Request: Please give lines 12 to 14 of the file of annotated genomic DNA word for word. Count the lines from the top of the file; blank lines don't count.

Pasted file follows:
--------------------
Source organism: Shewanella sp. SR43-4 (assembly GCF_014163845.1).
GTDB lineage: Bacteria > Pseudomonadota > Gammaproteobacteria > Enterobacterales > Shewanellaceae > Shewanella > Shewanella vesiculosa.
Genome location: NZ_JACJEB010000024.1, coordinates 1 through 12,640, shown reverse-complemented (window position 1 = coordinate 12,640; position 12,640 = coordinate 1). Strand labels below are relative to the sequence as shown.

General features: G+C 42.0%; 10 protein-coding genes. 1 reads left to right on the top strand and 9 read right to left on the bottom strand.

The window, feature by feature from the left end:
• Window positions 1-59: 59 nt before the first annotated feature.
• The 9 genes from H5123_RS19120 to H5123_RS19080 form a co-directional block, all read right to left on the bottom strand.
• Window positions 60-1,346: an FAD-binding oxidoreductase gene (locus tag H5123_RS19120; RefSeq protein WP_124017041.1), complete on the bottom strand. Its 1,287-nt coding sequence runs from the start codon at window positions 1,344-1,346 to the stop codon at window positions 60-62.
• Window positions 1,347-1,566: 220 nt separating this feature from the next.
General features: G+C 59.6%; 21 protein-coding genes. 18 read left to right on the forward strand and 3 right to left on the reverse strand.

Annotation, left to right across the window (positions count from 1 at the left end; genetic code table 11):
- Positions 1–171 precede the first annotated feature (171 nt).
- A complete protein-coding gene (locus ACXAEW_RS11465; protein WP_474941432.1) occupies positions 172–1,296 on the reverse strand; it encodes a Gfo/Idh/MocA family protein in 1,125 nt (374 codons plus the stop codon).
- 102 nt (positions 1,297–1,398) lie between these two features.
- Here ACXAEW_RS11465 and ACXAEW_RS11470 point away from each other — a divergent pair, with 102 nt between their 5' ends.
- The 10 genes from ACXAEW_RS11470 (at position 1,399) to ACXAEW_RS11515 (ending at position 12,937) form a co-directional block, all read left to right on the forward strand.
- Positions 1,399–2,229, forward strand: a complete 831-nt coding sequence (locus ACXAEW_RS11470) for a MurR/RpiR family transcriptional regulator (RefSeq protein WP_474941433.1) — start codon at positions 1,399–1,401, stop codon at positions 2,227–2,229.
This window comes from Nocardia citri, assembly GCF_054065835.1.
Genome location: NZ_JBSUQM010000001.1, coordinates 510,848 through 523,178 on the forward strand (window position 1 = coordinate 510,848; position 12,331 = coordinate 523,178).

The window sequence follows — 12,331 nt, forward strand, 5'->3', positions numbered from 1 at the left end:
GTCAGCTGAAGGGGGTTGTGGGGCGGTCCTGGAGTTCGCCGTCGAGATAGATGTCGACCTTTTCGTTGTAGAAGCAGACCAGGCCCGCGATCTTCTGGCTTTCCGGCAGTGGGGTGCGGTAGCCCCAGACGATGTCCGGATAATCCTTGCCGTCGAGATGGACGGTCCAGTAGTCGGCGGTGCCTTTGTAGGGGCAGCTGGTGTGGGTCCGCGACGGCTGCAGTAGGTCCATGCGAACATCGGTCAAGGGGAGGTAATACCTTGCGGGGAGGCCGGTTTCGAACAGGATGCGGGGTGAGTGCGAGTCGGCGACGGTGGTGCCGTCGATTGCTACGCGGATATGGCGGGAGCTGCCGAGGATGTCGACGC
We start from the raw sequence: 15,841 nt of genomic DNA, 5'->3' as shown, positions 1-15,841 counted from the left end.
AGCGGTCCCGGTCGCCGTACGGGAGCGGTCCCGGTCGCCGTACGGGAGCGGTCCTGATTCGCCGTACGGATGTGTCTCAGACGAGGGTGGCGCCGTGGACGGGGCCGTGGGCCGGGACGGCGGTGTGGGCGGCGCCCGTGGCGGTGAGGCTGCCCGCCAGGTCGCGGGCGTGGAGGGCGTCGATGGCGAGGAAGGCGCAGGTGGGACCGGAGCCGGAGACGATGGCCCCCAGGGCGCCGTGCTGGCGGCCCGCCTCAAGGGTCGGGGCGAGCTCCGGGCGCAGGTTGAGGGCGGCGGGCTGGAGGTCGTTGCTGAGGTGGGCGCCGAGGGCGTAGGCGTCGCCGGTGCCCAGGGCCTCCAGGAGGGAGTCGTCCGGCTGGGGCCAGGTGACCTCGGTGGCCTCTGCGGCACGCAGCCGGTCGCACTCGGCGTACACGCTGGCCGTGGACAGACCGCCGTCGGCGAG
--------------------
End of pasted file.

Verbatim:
- Positions 1–171 precede the first annotated feature (171 nt).
- A complete protein-coding gene (locus ACXAEW_RS11465; protein WP_474941432.1) occupies positions 172–1,296 on the reverse strand; it encodes a Gfo/Idh/MocA family protein in 1,125 nt (374 codons plus the stop codon).
- 102 nt (positions 1,297–1,398) lie between these two features.